Sunday, January 9, 2011

The Sacraments

Beginning today I resume my series on the Sacraments which began in the fall. Then, we considered Baptism, Confirmation and the Holy Eucharist. I would like to give a short review of these Sacraments.

Today, is the Solemnity of the Baptism of the Lord and marks the close of the Christmas season. Jesus instituted the Sacrament of Baptism when He was baptized by St. John the Baptist. John’s baptism was more or less a sign that the baptized was going to enter a new life, a life turned toward God. The Baptism that Jesus instituted is a different kind of sign. This sign contains the reality of what it signifies. The water and the words ("I baptize you...") indicate that God cleanses one of all sin and infuses His Divine Life into the baptized.

The Holy Eucharist is the Body, Blood, Soul and Divinity of Jesus Christ. It is also called Holy Communion when a person receives it. That is why one must be in willful communion with the Faith, with the Catholic Church, and not be aware of having any unabsolved serious sin on the soul in order to receive this the greatest of Sacraments.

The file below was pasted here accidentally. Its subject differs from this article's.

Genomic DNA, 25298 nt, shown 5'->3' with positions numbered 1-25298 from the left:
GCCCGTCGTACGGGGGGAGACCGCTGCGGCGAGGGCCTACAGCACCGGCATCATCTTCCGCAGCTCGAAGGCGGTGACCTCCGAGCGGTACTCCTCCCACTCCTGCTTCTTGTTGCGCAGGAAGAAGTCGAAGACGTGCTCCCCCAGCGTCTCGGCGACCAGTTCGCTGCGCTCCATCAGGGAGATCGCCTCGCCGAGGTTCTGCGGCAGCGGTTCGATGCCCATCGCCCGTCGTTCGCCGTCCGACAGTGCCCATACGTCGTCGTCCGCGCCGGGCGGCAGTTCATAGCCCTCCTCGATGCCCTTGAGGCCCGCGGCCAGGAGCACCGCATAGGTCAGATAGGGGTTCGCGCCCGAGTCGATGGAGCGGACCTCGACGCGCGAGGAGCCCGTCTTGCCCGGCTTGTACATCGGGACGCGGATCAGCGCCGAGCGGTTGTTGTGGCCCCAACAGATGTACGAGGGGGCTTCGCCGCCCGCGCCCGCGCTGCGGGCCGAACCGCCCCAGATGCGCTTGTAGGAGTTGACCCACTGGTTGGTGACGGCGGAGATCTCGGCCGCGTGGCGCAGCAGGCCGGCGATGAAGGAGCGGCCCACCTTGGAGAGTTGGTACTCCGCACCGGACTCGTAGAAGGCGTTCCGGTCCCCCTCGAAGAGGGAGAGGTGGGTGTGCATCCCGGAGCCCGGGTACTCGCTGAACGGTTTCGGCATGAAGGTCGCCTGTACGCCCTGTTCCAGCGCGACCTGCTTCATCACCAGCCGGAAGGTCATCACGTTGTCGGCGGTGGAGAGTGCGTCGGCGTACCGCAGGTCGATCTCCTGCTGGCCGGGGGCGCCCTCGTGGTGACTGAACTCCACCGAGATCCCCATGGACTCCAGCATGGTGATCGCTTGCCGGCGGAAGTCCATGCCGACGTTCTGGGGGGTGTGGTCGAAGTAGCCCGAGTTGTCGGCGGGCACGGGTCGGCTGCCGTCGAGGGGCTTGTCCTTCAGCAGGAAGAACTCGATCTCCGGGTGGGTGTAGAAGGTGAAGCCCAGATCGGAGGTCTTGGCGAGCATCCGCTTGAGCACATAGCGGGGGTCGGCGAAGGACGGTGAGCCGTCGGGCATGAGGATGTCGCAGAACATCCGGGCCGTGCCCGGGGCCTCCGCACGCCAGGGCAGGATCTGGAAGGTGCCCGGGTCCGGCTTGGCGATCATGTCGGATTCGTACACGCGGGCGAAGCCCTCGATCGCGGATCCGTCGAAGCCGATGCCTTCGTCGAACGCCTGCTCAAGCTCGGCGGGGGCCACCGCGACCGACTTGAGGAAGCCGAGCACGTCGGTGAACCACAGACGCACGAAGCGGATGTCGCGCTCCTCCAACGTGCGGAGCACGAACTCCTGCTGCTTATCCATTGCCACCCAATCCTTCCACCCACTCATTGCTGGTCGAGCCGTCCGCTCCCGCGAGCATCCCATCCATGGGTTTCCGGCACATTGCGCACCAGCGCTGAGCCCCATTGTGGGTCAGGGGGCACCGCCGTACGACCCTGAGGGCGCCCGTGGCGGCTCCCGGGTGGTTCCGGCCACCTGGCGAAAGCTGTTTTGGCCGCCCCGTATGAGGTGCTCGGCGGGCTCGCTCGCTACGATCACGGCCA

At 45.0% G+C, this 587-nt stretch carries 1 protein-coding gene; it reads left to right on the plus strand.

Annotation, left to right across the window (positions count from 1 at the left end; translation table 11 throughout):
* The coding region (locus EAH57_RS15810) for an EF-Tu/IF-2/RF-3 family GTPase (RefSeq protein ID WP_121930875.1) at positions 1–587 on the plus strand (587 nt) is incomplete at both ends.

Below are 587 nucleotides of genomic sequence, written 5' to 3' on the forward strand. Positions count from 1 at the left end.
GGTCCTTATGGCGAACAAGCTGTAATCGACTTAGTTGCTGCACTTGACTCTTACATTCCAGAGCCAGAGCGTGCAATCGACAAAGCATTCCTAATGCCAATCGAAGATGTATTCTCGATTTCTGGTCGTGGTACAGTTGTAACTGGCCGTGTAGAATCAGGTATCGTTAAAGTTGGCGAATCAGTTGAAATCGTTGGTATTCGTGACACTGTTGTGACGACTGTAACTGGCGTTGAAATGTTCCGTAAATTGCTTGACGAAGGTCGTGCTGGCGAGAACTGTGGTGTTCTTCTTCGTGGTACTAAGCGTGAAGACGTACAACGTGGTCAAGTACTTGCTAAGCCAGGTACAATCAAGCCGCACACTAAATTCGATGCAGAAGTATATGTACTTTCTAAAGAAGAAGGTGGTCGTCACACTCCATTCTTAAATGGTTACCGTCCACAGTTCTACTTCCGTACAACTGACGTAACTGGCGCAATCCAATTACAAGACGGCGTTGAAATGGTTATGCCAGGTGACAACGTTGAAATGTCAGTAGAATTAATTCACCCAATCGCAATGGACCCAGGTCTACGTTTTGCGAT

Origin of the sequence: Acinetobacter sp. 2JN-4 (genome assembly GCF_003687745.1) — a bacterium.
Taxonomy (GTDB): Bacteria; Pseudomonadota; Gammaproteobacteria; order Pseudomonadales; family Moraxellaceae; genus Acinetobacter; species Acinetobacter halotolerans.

Baptism, the Holy Eucharist and Confirmation are called sacraments of Christian initiation. Confirmation completes baptismal grace. When an unbaptized adult studies and enters the Catholic faith, he or she receives Baptism, Confirmation and the Holy Eucharist at the same time, that is, within one Mass.

The ordinary minister of Confirmation is a bishop. Sometimes a priest may confirm as in the cases of persons who have completed Rite of Christian Initiation for Adults. The bishop anoints the forehead of the person with sacred chrism which is a sweet smelling oil consecrated during Holy Week. While anointing he says "N. be sealed with the Gift of the. Holy Spirit." Just like at Baptism, the newly confirmed receives an indelible mark or character on his soul. This mark is the seal of God, meaning that the person now totally belongs to Him and is in his service forever. This mark also guarantees God’s protection when the person undergoes spiritual trials, especially at the point of death.

Confirmation strengthens the gifts of the Holy Spirit already given at Baptism, namely, wisdom, understanding, counsel, fortitude, knowledge, piety, and fear of the Lord. These gifts are supernatural aids to counter our defects. They help us to do what God wants us to do, that is, to spread the faith and to defend it when challenged.

God wants us to be happy with Him now in this life as well as in the next. We thank Him for instituting these Sacraments so that this may be a reality in our lives.

Father Stanley